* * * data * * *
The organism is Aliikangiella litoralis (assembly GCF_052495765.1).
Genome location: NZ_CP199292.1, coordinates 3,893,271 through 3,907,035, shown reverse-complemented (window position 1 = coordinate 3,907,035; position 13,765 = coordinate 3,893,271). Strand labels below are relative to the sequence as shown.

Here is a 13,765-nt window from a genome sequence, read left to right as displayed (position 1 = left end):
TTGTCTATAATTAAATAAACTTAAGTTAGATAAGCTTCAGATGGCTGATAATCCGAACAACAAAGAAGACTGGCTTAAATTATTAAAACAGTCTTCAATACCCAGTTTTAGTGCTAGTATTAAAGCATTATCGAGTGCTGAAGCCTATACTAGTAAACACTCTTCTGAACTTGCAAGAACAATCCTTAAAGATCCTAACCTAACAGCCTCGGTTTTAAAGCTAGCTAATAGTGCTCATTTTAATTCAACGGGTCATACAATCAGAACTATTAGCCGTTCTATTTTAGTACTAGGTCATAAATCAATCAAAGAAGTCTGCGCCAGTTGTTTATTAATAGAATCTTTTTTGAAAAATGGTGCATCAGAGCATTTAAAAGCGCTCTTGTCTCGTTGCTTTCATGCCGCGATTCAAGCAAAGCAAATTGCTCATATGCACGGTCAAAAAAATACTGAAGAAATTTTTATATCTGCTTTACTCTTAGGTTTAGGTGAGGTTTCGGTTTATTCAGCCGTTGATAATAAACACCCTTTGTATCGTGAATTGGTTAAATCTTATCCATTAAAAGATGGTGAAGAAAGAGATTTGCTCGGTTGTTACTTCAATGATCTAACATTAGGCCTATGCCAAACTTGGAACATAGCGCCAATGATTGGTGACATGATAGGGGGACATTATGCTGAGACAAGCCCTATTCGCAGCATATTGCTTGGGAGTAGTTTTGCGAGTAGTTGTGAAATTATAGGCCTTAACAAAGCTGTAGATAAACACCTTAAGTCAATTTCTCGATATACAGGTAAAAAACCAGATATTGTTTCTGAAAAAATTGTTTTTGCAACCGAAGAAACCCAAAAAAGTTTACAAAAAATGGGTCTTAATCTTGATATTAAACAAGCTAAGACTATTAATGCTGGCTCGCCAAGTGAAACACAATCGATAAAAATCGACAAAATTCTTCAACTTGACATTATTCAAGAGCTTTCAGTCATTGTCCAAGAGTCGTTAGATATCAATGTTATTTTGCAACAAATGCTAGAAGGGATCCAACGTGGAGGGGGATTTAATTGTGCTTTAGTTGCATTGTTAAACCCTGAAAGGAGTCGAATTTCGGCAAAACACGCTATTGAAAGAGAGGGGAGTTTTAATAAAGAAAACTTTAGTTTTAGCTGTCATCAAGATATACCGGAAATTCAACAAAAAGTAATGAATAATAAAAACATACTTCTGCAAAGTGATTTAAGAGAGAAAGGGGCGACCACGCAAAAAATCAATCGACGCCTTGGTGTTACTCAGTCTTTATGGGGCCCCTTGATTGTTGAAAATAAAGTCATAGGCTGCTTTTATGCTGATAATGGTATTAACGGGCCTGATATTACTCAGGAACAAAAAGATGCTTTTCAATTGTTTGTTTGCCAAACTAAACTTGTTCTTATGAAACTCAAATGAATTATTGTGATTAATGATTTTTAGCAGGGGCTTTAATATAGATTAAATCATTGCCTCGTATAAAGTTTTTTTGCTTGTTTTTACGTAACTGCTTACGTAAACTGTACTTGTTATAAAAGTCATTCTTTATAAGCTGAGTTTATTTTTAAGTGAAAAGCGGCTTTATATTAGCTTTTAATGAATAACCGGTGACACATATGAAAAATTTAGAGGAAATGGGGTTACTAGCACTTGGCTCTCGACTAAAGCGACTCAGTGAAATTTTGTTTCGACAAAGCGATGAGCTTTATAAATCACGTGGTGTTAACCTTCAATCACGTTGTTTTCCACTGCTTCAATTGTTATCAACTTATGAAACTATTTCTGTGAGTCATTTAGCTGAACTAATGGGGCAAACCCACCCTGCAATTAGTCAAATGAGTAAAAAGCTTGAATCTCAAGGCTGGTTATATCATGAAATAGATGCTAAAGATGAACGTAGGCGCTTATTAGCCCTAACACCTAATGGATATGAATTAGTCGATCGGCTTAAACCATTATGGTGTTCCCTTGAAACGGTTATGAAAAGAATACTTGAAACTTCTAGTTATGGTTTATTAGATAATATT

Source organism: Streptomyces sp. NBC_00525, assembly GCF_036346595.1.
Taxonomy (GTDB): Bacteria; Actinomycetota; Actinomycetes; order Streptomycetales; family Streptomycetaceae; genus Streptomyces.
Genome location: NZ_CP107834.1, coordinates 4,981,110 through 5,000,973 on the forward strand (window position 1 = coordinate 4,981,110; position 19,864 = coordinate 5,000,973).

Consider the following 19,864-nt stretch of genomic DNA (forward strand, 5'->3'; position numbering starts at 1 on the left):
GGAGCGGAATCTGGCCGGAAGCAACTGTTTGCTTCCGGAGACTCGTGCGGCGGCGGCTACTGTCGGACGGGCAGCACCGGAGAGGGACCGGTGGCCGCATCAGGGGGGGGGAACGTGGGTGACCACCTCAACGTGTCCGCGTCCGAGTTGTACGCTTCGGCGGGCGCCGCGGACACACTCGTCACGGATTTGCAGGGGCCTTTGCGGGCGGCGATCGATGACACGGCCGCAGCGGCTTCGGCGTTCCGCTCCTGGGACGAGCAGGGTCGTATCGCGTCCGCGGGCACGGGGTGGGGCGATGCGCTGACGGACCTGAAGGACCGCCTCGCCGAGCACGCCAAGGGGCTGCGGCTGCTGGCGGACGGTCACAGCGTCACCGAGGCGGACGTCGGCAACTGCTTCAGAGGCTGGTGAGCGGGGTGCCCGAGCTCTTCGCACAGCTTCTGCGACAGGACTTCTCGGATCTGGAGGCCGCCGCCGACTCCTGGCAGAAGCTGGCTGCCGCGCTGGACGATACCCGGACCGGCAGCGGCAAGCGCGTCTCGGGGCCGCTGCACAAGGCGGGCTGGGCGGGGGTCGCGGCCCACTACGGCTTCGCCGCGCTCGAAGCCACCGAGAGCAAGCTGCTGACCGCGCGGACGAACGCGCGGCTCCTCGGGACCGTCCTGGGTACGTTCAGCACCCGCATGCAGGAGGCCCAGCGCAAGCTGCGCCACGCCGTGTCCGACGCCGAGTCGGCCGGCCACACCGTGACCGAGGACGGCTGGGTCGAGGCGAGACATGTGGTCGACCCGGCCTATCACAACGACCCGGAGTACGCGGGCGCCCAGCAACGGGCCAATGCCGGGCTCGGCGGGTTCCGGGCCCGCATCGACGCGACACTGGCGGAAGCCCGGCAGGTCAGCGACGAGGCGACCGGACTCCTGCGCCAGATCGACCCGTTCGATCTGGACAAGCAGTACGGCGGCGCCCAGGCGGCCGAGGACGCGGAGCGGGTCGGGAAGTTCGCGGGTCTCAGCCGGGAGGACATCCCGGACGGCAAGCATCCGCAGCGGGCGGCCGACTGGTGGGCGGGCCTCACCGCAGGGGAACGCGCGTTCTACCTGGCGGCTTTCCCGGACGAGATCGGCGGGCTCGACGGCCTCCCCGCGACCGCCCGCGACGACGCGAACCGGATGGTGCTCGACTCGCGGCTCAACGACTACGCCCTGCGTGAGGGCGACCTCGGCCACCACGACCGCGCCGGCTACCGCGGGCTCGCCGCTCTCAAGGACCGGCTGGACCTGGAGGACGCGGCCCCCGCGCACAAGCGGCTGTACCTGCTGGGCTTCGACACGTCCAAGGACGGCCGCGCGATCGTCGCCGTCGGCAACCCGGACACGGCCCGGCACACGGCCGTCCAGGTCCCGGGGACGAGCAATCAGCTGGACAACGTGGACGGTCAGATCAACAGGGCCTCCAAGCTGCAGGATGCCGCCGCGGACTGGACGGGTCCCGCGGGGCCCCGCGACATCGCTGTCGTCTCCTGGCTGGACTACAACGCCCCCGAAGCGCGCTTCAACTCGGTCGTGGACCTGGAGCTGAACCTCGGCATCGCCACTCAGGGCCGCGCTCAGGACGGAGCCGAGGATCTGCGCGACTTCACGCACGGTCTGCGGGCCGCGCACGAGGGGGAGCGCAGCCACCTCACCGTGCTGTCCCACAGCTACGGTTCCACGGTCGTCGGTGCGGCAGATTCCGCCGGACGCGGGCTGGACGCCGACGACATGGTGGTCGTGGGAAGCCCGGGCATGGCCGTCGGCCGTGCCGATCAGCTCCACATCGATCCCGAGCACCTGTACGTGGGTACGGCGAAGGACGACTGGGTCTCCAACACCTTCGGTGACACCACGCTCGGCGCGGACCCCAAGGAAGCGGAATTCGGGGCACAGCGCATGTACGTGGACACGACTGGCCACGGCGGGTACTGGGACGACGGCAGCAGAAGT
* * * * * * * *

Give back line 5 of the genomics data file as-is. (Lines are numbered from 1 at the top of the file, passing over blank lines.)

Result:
Source organism: Streptomyces sp. NBC_00525, assembly GCF_036346595.1.